This is where CANDELS comes in. CANDELS will provide us many more clues than we had before.  For the first time, we will be able to probe back to when the first red and dead galaxies began to appear -- when the murders were fresh -- about 2-3 billion years after the Big Bang. Since red and dead galaxies are relatively rare, one needs a wide survey area to be able to find them, and since the first red and deads appeared long ago, one needs very deep imaging to see so far away. This combination of wide and deep is exactly what CANDELS is designed to provide. At the same time, CANDELS can also be used to track and identify black holes over much of cosmic time, with a little help from its survey friends. Using this data, we hope to directly associate the killing of galaxies with black holes, in essence try to catch the culprit red-handed.

But early results from CANDELS have only deepened the mystery. Work by Dale Kocevski and collaborators has shown that, at higher redshifts, the correlation between galaxy mergers and AGN is not nearly so clear as it is today. David Rosario led a study that showed that galaxies with AGN are not obviously distinguished from galaxies that don't, a puzzling result if AGN are supposed to be a harbinger of turning galaxies red. Jen Donley found that AGN at earlier epochs are increasingly surrounded by lots of obscuring gas and dust, which is odd if AGN are supposed to be removing all the gas. CANDELS has seen the first red and dead galaxies appear long ago, but they are strangely compact, unlike anything we see nearby, adding a new puzzling twist to the saga.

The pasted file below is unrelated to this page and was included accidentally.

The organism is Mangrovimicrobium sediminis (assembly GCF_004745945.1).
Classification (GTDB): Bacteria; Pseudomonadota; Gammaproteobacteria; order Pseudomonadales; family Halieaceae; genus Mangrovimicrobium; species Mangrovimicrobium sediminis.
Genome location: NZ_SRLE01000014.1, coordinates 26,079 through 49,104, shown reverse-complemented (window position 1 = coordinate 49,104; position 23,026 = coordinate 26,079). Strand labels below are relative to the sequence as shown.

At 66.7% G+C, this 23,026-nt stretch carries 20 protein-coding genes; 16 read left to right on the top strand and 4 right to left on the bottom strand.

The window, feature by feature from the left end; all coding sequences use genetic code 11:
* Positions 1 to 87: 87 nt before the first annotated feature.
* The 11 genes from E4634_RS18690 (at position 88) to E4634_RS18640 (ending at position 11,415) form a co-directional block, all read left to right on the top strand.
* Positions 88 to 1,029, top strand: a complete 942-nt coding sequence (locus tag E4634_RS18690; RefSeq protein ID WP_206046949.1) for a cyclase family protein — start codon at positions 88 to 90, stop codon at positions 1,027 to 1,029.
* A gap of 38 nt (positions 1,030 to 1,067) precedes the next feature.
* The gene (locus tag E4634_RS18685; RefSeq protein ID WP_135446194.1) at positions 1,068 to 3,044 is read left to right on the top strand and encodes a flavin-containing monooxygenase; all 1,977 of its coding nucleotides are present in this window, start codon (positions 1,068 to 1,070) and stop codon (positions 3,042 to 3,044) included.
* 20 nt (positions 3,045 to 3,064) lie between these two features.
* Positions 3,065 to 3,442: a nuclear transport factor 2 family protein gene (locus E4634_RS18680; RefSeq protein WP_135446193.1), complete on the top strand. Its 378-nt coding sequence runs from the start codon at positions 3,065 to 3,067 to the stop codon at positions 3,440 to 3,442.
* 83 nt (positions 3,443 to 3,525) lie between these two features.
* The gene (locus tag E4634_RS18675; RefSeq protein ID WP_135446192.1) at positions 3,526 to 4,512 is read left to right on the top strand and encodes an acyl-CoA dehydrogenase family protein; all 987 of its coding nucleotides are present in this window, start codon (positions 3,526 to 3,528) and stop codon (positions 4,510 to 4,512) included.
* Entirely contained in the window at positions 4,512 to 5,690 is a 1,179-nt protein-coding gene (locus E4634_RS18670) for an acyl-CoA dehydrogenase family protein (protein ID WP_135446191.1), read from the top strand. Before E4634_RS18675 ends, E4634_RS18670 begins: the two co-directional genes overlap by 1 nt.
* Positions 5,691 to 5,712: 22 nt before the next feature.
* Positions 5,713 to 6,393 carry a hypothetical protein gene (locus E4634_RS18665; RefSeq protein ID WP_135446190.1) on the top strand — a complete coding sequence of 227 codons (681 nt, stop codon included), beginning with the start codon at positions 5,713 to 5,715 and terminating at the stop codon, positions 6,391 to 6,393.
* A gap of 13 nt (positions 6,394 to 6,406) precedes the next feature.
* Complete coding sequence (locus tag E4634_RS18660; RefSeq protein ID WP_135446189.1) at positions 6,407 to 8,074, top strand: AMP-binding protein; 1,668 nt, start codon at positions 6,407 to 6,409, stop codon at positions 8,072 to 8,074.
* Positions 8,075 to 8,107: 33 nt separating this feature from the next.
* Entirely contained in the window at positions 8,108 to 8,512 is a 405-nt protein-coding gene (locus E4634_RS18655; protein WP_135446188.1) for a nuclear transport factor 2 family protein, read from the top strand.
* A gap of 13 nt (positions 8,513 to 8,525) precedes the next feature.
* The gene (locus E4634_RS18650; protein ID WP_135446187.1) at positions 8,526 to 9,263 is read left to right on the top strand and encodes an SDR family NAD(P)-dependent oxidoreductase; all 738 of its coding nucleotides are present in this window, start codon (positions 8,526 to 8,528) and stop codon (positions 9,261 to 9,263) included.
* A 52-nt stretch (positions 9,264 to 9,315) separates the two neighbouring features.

So far, we have yet to find any smoking gun evidence pinning the murder of galaxies on supermassive black holes, all while the black holes sit smugly smirking at our hard detective work.  Or perhaps we are in fact falsely accusing the poor black hole, and there is some other murderous agent responsible.  The end of this game of Clue still appears to be far away, which means that for CANDELS astronomers, the fun is just beginning!

1 comment:

  1. Romeel! This is an awesome blog on so many levels - for the avid professional and the novice. Well done!